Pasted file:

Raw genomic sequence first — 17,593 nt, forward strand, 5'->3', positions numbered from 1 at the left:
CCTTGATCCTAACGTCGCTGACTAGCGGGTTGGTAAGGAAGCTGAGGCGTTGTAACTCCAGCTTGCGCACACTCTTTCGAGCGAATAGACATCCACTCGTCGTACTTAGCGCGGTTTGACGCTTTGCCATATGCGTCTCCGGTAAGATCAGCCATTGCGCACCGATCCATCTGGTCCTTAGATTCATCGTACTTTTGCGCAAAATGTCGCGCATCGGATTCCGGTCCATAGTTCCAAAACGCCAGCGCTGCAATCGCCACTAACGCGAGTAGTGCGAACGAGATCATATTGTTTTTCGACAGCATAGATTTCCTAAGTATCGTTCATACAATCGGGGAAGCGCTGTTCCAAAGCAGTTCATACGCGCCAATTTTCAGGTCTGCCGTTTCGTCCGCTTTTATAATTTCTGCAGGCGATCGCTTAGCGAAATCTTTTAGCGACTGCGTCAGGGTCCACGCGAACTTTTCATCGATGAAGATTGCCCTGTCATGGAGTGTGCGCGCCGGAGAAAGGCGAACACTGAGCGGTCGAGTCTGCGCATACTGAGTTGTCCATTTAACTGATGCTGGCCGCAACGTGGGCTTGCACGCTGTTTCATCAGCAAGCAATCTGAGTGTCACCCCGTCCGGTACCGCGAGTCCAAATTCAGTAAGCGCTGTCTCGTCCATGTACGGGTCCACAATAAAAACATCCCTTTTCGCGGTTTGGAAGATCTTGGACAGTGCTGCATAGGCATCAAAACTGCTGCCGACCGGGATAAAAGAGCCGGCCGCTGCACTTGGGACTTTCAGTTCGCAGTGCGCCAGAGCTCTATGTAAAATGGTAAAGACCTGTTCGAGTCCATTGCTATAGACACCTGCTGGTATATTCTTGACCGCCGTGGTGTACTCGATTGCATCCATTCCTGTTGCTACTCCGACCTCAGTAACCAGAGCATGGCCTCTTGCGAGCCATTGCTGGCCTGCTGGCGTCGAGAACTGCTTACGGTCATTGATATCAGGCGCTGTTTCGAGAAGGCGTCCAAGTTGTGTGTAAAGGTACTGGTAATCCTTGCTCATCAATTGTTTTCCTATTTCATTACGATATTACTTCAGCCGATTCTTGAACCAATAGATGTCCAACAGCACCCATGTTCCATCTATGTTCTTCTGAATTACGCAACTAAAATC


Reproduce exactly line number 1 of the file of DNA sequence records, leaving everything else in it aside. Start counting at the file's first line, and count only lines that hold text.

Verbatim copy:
Raw genomic sequence first — 17,593 nt, forward strand, 5'->3', positions numbered from 1 at the left: